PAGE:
The Big Bot Wave

Sunkara Swetha

Although artificial intelligence (AI) has been around for decades, of late a new wave of “.ai” is sweeping the technology world. This time it has manifested in the form of bots.

Tech giants of Silicon Valley have ventured into this space by building bots themselves — such as Cortana, Siri, or Alexa — and/or by coming up with bot-building platforms like or Other smaller companies and startups have also been quick to jump on this bandwagon, resulting in an overflowing “bot landscape” in the otherwise human-dominated world.

But that’s just the tip of the iceberg! On Facebook Messenger alone there have been approximately 35,000 bots built in last six months — news bots, weather bots, and scheduling bots, to name just a few.

The need to appeal to millennials, who grew up with texting as a primary mode of communication, and the popularity of messaging channels such as Facebook Messenger, SMS, WhatsApp, and Slack, have paved way for the emergence of chatbots. Chatbots allow users to simply text their needs and receive a response. Having a personal connection with their customers in the channel of their choice has created a huge business need for chatbots in the enterprise sector. And the DIY, no-coding-needed bot platforms and several custom bot development startups are trying to fulfill the admonition: “Be where your customers are.”

The business need

Some say bots are the apps of the future, while others disagree. However, the important question to ask at this point is “Are these bots solving any core business pain points in the best possible way?”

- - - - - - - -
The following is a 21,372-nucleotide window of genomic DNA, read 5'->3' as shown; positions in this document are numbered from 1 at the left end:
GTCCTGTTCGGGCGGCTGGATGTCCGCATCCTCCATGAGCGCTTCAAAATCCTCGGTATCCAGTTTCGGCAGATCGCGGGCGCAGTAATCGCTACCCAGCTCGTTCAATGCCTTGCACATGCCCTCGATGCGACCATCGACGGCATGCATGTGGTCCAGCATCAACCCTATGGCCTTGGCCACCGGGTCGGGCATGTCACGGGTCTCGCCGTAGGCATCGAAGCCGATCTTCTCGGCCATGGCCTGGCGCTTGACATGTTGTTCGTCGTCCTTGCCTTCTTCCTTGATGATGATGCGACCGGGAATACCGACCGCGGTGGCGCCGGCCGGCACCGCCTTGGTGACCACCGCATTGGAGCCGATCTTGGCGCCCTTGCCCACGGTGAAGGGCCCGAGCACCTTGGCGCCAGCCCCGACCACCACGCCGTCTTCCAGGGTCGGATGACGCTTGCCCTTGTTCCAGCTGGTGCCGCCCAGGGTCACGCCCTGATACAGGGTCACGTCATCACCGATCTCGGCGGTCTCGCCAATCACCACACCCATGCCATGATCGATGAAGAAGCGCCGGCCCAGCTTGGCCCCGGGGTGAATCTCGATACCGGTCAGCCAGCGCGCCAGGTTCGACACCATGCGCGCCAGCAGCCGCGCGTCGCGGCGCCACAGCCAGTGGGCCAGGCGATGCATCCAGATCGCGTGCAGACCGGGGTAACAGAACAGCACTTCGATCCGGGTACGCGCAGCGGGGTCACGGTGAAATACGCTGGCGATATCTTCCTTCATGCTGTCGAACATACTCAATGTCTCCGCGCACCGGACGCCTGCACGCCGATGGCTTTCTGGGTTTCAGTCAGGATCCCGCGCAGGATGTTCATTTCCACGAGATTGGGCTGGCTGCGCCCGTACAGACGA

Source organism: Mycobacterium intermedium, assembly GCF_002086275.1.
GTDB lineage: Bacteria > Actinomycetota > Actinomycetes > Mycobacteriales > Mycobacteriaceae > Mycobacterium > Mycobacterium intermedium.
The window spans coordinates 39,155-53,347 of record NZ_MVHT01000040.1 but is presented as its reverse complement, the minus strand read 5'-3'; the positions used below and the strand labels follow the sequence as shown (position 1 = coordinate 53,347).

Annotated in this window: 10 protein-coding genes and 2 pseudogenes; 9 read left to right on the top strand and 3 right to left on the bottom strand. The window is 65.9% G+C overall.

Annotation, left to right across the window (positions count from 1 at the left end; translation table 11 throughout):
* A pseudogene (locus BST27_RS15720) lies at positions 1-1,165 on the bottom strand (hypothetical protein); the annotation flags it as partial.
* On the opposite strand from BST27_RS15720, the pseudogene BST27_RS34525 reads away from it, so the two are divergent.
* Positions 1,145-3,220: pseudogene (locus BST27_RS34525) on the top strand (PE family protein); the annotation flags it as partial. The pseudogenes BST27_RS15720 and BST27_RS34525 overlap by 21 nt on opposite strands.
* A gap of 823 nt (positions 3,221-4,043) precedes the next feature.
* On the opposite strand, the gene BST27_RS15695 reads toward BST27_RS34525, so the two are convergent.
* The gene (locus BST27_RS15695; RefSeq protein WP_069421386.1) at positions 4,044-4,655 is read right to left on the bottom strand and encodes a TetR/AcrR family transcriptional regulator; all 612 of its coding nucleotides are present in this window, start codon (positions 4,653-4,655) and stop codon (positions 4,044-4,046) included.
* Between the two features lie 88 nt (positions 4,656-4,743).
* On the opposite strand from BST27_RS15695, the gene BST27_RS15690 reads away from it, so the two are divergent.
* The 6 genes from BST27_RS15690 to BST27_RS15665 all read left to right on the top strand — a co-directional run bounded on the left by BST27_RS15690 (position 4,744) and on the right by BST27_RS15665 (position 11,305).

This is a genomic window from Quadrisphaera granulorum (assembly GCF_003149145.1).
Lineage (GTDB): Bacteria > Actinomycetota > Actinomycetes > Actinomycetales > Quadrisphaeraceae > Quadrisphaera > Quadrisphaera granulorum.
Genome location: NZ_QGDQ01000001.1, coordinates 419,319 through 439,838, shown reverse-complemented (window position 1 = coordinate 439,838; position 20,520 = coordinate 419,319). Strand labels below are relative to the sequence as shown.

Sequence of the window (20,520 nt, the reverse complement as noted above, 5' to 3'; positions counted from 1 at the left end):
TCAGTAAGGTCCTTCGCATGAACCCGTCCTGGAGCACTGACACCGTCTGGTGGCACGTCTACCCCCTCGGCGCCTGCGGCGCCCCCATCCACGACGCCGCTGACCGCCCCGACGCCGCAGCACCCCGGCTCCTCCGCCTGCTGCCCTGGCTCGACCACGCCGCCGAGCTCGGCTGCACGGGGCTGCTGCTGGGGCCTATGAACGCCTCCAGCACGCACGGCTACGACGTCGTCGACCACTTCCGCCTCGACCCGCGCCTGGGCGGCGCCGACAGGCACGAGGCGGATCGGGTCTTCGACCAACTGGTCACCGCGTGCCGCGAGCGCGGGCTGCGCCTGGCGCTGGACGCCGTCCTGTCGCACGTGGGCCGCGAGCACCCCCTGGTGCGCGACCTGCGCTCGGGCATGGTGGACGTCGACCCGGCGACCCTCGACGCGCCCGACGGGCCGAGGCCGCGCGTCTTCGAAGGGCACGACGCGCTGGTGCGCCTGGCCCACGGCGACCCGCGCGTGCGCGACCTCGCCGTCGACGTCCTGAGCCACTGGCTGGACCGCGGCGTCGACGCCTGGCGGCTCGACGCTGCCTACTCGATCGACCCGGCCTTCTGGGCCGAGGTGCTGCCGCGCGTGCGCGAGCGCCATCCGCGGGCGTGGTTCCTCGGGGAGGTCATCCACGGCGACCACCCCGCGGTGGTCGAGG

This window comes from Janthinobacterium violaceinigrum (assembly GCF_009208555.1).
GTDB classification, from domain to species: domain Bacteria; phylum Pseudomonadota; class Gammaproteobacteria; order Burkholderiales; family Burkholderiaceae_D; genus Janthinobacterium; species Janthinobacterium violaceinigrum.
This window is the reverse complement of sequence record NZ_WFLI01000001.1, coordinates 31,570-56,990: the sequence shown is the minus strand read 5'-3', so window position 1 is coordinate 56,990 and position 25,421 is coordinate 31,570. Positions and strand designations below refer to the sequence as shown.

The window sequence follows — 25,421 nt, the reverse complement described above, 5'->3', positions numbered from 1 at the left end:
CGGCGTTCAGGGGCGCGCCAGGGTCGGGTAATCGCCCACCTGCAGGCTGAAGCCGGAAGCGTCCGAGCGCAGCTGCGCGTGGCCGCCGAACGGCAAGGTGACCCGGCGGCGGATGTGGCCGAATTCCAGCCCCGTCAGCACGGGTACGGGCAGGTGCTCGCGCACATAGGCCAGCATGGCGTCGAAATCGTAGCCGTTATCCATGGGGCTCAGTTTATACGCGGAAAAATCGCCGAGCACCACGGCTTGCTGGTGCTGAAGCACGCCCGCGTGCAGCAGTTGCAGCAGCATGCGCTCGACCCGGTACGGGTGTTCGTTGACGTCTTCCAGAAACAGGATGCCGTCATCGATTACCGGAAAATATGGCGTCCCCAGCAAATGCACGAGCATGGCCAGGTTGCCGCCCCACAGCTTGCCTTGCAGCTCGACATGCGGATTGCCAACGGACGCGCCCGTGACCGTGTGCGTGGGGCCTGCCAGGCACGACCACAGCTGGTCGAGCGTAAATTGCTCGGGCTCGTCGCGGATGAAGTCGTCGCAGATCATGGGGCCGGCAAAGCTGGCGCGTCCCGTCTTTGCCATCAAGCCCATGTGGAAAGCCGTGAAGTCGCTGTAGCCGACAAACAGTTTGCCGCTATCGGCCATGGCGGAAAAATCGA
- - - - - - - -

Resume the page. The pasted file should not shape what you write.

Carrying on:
Sadly, the answer is more no than yes. Critics say that the current bots are just bot-ified versions of existing apps, or fun toys at best. The bots that address this issue effectively, just like apps or any other software solution, are the ones that will succeed.

The best use cases for bots are the ones where there is a real need for communicating with a human, and therefore a preference for getting things done in natural language, or at least in a natural “flow.” It is essential to first carve out a tightly defined use case that fits this criteria, rather than trying to force-fit an existing app into a bot. Bot design —which involves building conversational flowcharts (or equivalent representations) of typical business flows and understanding what things are best done via rich UI elements vs. plain text — comes later.

Are banks ready for bots?

My decade-long career in the banking sector naturally makes me curious about how bots are transforming this industry. A super-intelligent, highly personalized bot that manages your finances, credit card expenses, mortgage payments, tuition fees, medical bills, and savings while simultaneously optimizing your investment portfolio based on market trends may sound like a fantasy.

Yet many fintech startups and some future-looking banks have started scratching the surface of the botiverse. One such startup is Kasisto, whose consumer banking bot MyKAI provides a natural language interface to all your bank and credit card accounts. You can ask the bot about your expenditures in various categories (food, entertainment, etc.) or even ask it to send money to your friends via Venmo. There are also several other personal finance bots available now, like Trim, Abe, and Penny.